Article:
Lens-Artists Challenge #191:Curves + Architecture

Kunsthaus in Abensberg by Friedrich Hundertwasser

This week in Lens-Artists Challenge is all about curves and showing the curvy side of everything.When I saw the post of Leya, I immediately have these images in my mind.I love seeing unique and fludity in architecture and structures.I know that in nature there are abundant examples of it. As much as I adore the presence of angles, seeing curvilinear structures makes me excited.Domes, and spheres are a challenge when it comes to contruction but then that´s what it makes it special too.

I am a nature lover but from time to time, I admire modern building and have high respect for the power of engineering, architecture and design. And this is where Curves plays a crucial part.

Can you imagine living in a space like this?

“Futuro” can be enjoyed in front of the Pinakothek Moderne in Munich until 2022

Looks like an alien´s spacehip had landed! This “Futuro” modern house designed by the Finnish architect Matti Surronen is displayed in front of the Pinakothek der Moderne in Munich, Germany. I found the idea surreal.Be it in rectangular form and not in curvilinear would not be so eccentric.I guess curves really deviates from the normality…It is too stubborn to adhere to linear basics.Curious how curves and ellipse played a vital point in this design, then you can read it more further from the design philosophy of Matti Surronen.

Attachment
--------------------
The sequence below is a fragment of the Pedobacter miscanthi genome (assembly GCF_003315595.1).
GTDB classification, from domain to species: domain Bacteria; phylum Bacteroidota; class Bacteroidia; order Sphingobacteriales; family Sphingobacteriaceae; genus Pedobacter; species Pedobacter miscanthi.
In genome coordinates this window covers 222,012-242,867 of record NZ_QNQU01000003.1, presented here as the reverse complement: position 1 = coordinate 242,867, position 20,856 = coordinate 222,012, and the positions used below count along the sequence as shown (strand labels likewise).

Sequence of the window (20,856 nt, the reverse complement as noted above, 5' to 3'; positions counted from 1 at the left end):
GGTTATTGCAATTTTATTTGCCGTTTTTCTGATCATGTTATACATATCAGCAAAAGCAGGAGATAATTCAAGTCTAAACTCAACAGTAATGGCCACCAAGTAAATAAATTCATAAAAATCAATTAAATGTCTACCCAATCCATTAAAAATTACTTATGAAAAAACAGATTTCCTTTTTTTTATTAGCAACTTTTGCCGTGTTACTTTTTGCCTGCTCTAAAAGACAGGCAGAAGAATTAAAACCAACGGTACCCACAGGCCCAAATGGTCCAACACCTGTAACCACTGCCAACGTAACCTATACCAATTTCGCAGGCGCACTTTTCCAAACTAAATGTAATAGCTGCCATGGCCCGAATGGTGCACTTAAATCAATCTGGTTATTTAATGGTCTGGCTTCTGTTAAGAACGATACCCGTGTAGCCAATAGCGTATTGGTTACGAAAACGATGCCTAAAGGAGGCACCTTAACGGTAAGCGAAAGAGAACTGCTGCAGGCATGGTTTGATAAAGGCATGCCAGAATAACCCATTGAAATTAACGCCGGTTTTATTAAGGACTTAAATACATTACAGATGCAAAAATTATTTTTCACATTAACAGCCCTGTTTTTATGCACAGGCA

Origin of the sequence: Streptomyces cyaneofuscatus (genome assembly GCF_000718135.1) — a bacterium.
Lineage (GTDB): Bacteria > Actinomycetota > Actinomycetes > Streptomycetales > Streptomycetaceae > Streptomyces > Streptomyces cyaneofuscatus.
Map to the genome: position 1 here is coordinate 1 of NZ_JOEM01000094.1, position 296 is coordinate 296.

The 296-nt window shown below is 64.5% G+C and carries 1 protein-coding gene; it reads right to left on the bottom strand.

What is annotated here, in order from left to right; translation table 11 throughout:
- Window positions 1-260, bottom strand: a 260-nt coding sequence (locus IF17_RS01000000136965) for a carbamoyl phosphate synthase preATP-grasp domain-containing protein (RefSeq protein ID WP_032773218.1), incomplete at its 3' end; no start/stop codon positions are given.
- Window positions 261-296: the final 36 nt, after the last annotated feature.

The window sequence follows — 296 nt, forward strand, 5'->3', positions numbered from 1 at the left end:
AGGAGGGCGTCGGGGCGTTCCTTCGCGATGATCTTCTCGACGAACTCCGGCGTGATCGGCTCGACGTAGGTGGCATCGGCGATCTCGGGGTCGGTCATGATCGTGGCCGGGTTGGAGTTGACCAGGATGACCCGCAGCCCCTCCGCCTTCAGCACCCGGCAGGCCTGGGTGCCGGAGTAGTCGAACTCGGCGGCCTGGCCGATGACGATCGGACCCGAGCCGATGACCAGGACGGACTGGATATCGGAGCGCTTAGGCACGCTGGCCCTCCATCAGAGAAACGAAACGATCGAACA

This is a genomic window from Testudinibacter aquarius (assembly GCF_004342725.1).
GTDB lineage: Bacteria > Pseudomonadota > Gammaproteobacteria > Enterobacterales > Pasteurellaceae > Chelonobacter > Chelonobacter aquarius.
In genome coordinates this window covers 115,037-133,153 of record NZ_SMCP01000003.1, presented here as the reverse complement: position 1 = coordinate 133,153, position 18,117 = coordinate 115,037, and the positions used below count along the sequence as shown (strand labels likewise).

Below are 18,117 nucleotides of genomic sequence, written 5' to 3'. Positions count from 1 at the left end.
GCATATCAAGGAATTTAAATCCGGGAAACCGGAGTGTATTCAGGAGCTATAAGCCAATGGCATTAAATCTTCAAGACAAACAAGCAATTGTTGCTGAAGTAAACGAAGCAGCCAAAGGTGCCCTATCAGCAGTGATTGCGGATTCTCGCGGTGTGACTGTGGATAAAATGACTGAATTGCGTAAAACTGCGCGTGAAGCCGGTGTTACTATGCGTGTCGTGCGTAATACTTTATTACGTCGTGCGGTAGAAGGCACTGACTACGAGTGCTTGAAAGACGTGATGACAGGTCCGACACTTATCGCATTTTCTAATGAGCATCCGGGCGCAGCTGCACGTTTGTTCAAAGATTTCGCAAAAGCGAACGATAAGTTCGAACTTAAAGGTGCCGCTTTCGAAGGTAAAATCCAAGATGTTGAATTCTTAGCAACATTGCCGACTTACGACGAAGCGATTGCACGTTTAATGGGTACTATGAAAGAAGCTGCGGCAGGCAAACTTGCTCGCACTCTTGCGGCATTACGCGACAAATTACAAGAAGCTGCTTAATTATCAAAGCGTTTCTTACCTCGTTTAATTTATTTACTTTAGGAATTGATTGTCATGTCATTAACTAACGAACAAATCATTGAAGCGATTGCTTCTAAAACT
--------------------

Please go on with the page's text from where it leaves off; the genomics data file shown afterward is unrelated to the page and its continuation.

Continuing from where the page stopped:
When you have a large space to conquer, Curves is always the solution ” -Oscar Niemayer

Domical structure and curves inside the Kuwait Towers
Dome design details inside the Cathedral in Germany

 The thing with curves in architecture is crucial and bold. It always have an statement and have unique factor. While most architecture is rectilineal – all straight lines and squared angles , just like the Cubic Houses in Rotterdam– curves are often designed to soften a building’s impact, help the structure meld into the surrounding landscape.

“There are 360 degrees, so why stick to one ” – Zaha Hadid

I am actually a fan of architecture with curves. The basic shape of rectangular and square buildings are too predictable, almost no element of aesthetic, only pure function.When I saw that Lens-Artists Challenge theme for this week is all about Curves, I was definitely excited. I searched on my archives and found some of the places where I really appreciate the presence of “Curves” in these structures.

“There is no straight lines or sharp corners in nature, therefore buildings must have no sharp corners or straight lines – Anton Gaudi

I wonder how would the St. Mark´s Cathedral in Venice would looked like without curves?
The koleidoscope of shades and curves in the Saint Mark´s Cathedral in Venice
Details of the Dom Cathedral in Trier, Germany
The majestic Antiquarium inside the Residenz in Munich,Germany

For me, the sight of the curvilinear double cone of the BMW Welt here in Bavaria is one of the modern architecture that I would never get tired of.

Not only in Architecture, but in other forms of Arts, curves is always adamant to show it´s character. These stone boulders now carved into sculptures in the fields of Hessental here in Bavaria is really so striking. Stone sculpture are not that easy to make but the end result is really priceless.

Curves and avoiding sharp edges really made it into life.

I remember taking the tour inside the Berlin´s Reichtag where I saw this modern, domical structure which has a spiral curvilinear stairs inside where people can go up walking through it. The reflection of the curves against the bright sun is amazing.